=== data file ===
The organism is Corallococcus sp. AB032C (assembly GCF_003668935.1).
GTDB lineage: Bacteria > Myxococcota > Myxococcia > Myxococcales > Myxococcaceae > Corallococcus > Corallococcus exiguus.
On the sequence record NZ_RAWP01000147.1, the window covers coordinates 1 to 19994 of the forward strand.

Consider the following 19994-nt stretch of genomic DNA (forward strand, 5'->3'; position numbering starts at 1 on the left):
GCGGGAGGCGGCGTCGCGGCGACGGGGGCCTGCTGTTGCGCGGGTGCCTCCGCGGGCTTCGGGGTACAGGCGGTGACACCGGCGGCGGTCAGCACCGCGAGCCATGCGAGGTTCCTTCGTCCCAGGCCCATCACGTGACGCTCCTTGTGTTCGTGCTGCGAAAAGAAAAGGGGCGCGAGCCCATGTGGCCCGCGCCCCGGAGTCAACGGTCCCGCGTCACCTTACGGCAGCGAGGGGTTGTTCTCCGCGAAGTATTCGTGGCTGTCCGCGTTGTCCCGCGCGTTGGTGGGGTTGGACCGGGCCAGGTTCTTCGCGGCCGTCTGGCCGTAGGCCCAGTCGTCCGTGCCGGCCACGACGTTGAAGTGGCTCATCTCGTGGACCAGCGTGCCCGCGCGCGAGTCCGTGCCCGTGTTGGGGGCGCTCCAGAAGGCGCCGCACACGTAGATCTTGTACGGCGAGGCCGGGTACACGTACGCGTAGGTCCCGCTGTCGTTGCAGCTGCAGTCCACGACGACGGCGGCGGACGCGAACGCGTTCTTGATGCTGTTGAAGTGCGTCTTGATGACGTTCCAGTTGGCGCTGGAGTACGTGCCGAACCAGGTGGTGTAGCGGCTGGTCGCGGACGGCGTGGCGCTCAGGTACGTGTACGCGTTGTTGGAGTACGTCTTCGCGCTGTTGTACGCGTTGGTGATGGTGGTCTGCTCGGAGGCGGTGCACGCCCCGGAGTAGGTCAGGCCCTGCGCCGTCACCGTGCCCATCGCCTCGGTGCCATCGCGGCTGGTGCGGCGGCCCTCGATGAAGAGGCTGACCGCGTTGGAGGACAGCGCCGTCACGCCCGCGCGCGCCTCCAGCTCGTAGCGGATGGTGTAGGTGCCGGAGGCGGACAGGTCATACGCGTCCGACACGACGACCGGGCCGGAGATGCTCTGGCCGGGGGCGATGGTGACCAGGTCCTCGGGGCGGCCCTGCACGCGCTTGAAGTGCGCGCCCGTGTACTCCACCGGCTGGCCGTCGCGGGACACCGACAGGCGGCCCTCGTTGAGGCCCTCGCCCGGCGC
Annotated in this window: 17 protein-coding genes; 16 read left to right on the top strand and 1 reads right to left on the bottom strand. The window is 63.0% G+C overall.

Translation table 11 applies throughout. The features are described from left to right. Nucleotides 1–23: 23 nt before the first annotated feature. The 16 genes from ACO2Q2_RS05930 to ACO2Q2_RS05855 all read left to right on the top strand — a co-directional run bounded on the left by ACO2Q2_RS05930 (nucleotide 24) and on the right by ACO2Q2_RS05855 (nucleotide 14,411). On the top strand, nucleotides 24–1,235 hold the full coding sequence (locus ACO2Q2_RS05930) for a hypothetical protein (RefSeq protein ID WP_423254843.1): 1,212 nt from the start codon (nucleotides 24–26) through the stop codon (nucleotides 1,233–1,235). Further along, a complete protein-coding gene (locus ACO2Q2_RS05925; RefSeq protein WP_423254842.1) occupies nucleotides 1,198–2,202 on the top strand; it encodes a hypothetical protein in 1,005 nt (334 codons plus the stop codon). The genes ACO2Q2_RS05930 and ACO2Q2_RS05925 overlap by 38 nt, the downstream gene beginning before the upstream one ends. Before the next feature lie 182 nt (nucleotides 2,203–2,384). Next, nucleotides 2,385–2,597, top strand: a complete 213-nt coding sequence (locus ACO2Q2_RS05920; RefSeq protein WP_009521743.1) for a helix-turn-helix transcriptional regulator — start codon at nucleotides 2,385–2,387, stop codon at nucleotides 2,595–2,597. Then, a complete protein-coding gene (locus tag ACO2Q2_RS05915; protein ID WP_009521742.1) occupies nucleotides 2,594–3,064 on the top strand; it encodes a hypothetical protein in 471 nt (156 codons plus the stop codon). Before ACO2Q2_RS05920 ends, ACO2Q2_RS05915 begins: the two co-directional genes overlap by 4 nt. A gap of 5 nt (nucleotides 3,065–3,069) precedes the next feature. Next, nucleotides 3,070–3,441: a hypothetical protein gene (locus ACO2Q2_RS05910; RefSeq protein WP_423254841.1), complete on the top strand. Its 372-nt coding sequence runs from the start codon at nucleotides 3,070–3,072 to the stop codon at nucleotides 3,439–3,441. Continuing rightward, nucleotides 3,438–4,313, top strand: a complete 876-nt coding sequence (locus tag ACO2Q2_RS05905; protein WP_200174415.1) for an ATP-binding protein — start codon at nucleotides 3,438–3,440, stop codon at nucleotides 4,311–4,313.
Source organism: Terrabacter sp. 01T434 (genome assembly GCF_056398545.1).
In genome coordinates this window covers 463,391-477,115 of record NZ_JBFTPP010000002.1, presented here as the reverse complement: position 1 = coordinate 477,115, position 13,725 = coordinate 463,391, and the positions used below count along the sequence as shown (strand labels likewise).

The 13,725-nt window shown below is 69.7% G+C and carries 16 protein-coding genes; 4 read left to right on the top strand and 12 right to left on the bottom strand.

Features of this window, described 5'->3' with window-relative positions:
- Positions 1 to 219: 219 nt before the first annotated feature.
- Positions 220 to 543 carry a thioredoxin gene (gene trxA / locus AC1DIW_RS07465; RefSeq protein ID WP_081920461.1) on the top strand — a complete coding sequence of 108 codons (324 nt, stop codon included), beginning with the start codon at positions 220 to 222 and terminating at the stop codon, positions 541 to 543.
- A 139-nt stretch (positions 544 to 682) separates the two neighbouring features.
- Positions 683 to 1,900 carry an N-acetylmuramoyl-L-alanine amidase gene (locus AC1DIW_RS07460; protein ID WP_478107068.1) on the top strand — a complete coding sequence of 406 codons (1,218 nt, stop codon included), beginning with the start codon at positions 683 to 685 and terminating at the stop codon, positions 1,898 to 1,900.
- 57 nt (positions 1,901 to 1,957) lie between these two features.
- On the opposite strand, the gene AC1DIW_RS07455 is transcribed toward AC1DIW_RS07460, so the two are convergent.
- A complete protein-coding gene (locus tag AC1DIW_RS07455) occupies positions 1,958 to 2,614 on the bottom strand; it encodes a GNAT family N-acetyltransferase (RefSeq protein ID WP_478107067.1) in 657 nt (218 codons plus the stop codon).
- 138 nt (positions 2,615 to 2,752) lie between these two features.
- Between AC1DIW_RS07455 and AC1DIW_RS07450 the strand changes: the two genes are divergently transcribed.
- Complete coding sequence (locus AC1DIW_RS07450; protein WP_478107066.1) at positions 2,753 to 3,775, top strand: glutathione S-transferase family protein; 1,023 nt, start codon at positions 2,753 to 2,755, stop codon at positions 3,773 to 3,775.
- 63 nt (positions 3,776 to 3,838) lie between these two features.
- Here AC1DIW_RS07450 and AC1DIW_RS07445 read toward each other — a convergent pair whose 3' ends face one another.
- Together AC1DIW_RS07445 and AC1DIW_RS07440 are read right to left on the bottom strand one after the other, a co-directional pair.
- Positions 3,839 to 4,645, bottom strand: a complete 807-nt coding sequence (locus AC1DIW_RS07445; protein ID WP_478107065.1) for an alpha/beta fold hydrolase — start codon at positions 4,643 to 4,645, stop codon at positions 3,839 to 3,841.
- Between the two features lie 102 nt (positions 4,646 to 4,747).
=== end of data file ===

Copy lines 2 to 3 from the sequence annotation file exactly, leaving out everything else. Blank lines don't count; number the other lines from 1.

GTDB lineage: Bacteria > Myxococcota > Myxococcia > Myxococcales > Myxococcaceae > Corallococcus > Corallococcus exiguus.
On the sequence record NZ_RAWP01000147.1, the window covers coordinates 1 to 19994 of the forward strand.